jamesrwinter: Two more. SECOND HAND GOODS is all over but the printer's proof. BAD RELIGION is making final rounds in beta. And that's it for Kepler for a little while.

g_so: Aldo next, after Brian's follow-up.

jamesrwinter: NCS helped me land one, but the communication wasn't the best. So I decided to start over with someone else once this summer's project is in presentable shape.

g_so: Go ahead, Aldo.

mysdawg2003: Talk about your trials and tribulations of promoting NCS

jamesrwinter: Well, at this level, we get treated shabbily by our distributor, and QS is shotgun wedded to Lightning Source (Again, because of our distributor, who owns them.)

bleekerbooks: ?

jamesrwinter: So that's made things difficult. Still, I was able to hire PJ Nunn to help me out, so that's really helped.

dpwhite237: ?

mysdawg2003: ?

g_so: Go ahead, Graham, once Jim has finished. Then Dave, then Aldo.

jamesrwinter: Go ahead, Graham.

bleekerbooks: Speaking of distribution, is the distributor more important than the publisher? It seems like good distribution is so important.

briannthorntonn: ?

jamesrwinter: It is. At this level, you want to look at connections, who they signed, how reliably they paid. Of the six presses on my original short list, only Quiet Storm and Poison Pen still exist. Your best bet's always to hunt for an agent and try for at least a mid-sized press. Still, if you're going to start out at this level, Quiet Storm's one of the better outfits.

g_so: ok, go Dave.

dpwhite237: Let's talk about the actual craft for a moment. Are there certain themes you like to hitch your wagon to when you write? Things you like to explore in your writing?

jamesrwinter: There's a certain level of loyalty that runs through the Kepler books. And the obligatory personal code. But I also try to have my characters slip a little (or a lot, actually). They're definitely not heroes in the classic sense.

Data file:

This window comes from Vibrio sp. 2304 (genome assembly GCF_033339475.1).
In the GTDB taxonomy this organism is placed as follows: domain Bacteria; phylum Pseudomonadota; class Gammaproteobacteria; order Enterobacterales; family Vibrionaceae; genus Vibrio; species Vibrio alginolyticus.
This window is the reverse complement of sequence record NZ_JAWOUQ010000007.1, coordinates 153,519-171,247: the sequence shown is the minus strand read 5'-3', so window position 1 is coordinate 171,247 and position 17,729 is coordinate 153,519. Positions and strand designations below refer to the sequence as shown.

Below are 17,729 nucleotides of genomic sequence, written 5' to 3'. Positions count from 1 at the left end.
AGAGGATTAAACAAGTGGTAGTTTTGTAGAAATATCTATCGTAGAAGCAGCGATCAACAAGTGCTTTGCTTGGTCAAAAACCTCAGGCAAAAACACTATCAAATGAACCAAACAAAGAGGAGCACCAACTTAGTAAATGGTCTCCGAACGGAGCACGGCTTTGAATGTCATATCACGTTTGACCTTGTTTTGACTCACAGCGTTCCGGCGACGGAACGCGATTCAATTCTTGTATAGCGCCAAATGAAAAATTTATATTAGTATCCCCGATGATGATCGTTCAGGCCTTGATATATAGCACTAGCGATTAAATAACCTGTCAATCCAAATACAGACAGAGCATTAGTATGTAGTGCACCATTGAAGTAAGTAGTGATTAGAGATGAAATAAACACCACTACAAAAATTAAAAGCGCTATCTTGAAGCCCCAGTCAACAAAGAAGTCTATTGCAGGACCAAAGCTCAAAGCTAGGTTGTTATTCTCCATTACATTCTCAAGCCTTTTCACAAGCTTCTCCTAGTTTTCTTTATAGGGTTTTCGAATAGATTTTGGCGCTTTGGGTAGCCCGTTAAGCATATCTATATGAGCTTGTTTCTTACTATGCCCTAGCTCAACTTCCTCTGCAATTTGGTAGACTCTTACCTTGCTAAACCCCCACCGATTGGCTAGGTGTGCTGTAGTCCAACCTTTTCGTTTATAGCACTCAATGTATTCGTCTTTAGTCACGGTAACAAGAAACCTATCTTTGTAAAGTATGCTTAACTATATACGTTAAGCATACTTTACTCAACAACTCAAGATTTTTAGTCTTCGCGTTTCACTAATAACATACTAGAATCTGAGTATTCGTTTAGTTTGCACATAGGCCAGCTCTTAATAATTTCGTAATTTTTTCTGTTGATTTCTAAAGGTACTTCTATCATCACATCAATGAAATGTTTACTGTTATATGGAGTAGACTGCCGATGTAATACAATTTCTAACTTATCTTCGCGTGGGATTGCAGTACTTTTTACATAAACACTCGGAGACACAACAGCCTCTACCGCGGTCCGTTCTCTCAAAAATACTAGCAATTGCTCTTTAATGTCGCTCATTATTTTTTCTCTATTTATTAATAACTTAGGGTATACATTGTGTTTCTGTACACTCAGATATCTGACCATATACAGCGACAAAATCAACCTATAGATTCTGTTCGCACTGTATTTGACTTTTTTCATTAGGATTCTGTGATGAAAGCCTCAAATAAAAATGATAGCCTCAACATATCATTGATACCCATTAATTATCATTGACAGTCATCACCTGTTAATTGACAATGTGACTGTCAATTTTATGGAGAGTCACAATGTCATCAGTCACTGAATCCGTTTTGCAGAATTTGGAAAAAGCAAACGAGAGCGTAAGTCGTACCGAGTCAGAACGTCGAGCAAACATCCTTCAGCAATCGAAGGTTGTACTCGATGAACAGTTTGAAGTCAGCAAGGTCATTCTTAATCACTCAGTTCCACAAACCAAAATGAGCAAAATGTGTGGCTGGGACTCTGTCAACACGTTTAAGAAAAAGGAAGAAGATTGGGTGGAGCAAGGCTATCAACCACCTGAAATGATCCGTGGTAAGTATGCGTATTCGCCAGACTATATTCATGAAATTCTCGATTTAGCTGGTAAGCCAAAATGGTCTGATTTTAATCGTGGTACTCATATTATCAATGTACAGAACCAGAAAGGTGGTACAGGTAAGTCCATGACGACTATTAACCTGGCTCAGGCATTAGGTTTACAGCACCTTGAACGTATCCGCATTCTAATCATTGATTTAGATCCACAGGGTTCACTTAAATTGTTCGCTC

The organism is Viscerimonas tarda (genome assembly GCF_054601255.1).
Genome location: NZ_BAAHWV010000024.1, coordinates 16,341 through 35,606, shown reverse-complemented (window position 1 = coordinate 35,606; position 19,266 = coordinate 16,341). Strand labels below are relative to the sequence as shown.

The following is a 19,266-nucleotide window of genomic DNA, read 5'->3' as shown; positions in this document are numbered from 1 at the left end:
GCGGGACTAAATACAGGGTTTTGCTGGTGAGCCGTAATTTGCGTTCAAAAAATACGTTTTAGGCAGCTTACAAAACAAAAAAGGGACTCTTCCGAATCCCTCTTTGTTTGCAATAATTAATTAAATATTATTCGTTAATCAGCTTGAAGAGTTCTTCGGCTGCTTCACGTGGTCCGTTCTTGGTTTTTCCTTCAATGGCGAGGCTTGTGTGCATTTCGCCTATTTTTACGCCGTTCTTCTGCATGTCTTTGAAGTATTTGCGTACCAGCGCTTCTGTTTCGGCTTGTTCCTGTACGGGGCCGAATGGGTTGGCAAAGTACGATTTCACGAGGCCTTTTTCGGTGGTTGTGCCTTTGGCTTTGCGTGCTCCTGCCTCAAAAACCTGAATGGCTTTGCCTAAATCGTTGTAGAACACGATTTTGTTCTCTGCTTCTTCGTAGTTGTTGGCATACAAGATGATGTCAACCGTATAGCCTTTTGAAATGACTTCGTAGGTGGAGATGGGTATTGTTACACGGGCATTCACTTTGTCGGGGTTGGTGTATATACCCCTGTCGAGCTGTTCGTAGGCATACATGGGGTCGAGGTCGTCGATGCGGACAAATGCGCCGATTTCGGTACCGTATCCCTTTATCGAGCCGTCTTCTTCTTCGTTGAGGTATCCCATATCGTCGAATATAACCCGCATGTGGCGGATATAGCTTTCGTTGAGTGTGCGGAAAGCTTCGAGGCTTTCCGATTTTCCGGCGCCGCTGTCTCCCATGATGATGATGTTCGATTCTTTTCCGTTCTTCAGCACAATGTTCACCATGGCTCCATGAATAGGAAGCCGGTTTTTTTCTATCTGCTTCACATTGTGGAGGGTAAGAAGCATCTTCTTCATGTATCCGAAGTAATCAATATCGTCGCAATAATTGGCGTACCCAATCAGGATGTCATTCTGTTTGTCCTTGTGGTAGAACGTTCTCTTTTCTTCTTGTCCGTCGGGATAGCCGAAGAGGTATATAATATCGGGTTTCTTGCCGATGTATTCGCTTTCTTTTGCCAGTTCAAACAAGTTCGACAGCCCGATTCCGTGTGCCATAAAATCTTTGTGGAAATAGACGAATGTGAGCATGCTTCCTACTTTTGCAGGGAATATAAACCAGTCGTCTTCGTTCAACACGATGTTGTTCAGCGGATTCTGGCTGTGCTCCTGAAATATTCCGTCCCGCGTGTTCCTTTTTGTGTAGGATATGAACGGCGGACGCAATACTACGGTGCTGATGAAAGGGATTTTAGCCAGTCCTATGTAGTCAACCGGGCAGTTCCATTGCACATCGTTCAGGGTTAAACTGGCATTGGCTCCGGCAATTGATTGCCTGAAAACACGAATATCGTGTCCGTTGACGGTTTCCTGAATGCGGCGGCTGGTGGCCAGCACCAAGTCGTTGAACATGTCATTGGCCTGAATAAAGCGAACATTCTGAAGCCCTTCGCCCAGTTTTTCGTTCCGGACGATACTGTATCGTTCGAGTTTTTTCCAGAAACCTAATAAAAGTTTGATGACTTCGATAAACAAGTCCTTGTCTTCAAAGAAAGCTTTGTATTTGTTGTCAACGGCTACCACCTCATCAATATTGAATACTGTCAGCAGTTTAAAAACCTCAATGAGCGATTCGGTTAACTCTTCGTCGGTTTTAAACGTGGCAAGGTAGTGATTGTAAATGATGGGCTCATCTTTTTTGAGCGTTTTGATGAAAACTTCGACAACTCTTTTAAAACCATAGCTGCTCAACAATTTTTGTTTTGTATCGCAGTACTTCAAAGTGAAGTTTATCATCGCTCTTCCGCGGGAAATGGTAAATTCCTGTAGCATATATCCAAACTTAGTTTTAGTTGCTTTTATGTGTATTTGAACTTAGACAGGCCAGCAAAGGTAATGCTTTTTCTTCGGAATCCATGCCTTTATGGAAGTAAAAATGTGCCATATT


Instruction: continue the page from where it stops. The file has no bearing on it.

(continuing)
dpwhite237: real quick follow up... why is that obligatory?

g_so: Megan dropped offline, I think.

jamesrwinter: With a character like Kepler or any other PI, you have to explain why they're working outside the system. It sure as hell ain't for the money. And why do they get themselves into the trouble they find? Usually it's because something goes against the way they think things ought to be.

g_so: Good answer, I had been skeptical of codes. Go ahead, Aldo.

jamesrwinter: Who was next?

g_so: Aldo, then Brian.

mysdawg2003: What have you learned about or from Kepler that has surprised you? Your wife reads your stuff, is the feedback difficult to take at times?

jamesrwinter: I've learned he's capable of falling down spectacularly. As for Diane's feedback, I've learned to roll with it. Makes it easier to filter and easier to accept some of the harder changes she suggests.

mysdawg2003: Do you find that real life personal circumstances filter in to the writing?

jamesrwinter: Sometimes. How can it not?